For completenes' sake only, I'll mention a third way, called Eyepiece projection. While a properly focused eyepiece produces a virtual image at infinity, if you move it out, away from the telescope, it will produce a real image out past the eyepiece. If you are looking at the Moon or something very bright you could put a piece of paper out a ways away from the eyepiece, say 6 to 20 cm, and with some practice produce an image on the paper. You can then imagine having your camera's sensor at that plane. This gives you more magnification compared to prime focus photography, but it may not be useful magnification!

Further reading:

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    $\begingroup$ I'd like to add that with prime focus photography, you are simply using the telescope as your "camera lens." In the case of your telescope, this is effectively a 1325mm f/13 lens. You can use Barlow lenses as teleconverters to extend the focal length, but as with ordinary teleconverters this will cause the image to be dimmer (the f-number increases by the same factor as the focal length). Depending on the telescope, prime focus photography may not be possible (at least without serious adjustments to the telescope) if the image plane is too far inside the telescope to put on the camera sensor. $\endgroup$ – Puk Aug 6 at 6:49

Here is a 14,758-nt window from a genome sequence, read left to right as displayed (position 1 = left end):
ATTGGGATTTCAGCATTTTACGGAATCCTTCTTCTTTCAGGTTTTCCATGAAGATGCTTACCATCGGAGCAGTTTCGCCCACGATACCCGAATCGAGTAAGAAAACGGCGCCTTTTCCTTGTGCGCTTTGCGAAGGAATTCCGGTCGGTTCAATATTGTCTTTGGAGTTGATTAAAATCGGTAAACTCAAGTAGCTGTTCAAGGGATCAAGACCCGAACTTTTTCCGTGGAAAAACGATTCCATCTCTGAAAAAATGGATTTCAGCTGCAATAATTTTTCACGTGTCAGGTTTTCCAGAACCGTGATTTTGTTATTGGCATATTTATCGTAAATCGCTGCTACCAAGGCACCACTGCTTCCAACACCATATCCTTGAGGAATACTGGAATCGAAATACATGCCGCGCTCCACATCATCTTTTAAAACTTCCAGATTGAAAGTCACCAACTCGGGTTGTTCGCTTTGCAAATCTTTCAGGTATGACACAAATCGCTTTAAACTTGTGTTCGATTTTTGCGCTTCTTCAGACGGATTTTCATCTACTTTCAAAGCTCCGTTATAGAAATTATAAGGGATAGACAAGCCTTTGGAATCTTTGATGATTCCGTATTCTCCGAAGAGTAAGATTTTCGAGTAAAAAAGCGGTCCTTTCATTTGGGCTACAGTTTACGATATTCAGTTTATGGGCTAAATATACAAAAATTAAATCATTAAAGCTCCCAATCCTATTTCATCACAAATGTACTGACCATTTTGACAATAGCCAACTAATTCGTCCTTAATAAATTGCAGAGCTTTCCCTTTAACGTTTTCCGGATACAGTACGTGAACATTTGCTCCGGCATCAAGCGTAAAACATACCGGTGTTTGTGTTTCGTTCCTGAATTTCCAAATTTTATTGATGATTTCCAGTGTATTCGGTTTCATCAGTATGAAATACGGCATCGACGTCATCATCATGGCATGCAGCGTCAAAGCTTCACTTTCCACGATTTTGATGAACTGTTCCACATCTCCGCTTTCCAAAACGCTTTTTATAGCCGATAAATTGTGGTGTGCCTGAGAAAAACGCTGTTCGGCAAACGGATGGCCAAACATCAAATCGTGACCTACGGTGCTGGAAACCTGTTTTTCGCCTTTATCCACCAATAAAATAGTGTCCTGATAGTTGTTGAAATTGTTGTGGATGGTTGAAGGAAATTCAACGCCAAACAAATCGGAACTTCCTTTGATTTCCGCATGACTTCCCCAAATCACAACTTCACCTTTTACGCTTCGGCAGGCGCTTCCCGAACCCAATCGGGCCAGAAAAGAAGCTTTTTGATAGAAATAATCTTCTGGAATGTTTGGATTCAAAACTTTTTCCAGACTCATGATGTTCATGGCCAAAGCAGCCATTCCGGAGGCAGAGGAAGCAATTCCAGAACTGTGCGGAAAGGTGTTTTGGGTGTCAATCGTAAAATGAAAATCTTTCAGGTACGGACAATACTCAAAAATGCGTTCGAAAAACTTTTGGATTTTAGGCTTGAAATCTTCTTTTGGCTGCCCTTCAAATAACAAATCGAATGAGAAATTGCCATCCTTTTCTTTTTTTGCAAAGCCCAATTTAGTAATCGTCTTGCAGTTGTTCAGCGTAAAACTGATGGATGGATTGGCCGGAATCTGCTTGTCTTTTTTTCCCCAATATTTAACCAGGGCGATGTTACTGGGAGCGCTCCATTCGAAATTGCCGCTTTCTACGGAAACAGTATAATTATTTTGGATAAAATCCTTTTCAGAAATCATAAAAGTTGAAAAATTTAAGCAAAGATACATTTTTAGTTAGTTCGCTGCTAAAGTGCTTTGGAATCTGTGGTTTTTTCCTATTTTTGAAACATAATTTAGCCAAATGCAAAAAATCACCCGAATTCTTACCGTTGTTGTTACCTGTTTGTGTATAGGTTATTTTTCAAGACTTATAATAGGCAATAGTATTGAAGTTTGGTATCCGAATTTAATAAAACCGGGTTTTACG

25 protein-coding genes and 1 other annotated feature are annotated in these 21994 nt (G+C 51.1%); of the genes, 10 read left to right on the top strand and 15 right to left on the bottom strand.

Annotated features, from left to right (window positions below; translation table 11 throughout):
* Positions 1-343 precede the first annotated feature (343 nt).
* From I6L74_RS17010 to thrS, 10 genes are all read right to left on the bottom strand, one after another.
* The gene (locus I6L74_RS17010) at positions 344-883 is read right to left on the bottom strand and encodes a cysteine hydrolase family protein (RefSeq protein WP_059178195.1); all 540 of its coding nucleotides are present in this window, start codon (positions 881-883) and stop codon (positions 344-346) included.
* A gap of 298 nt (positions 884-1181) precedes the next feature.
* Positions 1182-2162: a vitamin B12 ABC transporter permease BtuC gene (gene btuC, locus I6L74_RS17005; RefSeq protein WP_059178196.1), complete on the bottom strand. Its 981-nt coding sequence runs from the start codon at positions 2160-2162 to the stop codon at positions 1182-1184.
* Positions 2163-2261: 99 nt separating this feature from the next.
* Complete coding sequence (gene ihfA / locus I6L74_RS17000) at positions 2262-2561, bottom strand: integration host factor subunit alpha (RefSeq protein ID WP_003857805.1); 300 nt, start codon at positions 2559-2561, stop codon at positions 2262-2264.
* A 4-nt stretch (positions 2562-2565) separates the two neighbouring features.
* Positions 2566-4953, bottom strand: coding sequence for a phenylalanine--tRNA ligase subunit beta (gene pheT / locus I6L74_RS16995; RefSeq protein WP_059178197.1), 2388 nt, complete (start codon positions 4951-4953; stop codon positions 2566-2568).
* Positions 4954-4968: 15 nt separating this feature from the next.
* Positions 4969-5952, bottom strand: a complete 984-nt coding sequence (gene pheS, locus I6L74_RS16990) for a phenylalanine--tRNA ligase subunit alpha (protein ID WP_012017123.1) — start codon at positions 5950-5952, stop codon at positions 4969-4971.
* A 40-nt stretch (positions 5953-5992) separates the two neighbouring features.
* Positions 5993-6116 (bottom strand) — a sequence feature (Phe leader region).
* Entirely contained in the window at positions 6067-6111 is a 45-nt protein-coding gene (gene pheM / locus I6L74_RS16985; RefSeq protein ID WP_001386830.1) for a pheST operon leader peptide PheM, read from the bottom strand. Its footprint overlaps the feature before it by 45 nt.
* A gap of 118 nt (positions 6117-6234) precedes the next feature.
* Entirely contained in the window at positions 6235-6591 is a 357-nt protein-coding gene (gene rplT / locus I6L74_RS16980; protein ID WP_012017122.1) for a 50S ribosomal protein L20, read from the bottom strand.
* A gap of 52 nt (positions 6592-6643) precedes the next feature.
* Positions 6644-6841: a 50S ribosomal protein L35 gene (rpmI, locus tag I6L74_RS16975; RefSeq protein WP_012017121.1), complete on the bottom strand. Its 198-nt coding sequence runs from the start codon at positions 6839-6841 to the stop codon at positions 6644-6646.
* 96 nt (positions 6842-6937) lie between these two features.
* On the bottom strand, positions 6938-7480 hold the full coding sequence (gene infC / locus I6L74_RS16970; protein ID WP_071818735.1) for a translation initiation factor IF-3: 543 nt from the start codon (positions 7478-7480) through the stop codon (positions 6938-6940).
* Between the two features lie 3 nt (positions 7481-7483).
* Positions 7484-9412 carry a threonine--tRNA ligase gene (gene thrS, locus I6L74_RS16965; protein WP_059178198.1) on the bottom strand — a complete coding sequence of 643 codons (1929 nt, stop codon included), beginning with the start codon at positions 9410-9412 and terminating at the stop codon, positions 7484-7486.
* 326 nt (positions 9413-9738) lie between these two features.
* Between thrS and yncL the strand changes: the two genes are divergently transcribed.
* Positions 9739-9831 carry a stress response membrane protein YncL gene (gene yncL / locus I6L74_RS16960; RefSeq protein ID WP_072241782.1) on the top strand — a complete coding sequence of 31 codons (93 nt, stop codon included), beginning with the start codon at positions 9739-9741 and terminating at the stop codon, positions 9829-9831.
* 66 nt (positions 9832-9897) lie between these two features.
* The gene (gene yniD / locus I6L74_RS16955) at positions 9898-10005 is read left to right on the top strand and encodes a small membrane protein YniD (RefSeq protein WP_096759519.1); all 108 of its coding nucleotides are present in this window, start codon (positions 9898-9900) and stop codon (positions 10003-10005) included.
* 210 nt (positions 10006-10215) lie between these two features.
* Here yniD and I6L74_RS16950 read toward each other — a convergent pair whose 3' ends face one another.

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    $\begingroup$ @Puk, exactly. I allways thought using the scope as a camera (and a good scope for photography is deliberately constructed with exactly that in mind) is much simpler than afocal because it only uses one focus and a simple optical bench-like setup with scope (the objective), corrector, distance tubes and pieces (there are never enough :-)) filter drawer and camera, especially for Newtons with their weird mass distribution and things sticking out at the side (cont) $\endgroup$ – user34599 Aug 6 at 8:23
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    $\begingroup$ Newtons need the possibility to move the main mirror cell, so that the prime focus can be brought close to the focusser outlet where the corrector usually sits. Isn't there a good book to describe the possible setups ? Cloudynights.com is also an inexhaustible source. $\endgroup$ – user34599 Aug 6 at 8:25
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    $\begingroup$ @a_donda I'm not aware of a book on the matter unfortunately. It is worth mentioning that collapsible Newtonian reflectors can also be used for prime focus photography, without having to move the primary mirror. The image plane position can be conveniently adjusted by collapsing the telescope: the more it is collapsed, the further out the image plane moves. $\endgroup$ – Puk Aug 6 at 9:29
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    $\begingroup$ I use a small pocket size theatre scope to shoot the moon via smartphone. At first I got nice pics by keeping the phone on autofocus. Shouldn't be better to use the macro mode as for the camera lens is a couple of centimeters away the image formed on the scope eyepiece? When I have tried this second logical option I failed.... No much tests as it is very stressful and hard (no mounting or tripod of sort, yet with patience I got something nice). $\endgroup$ – Alchimista Aug 6 at 9:37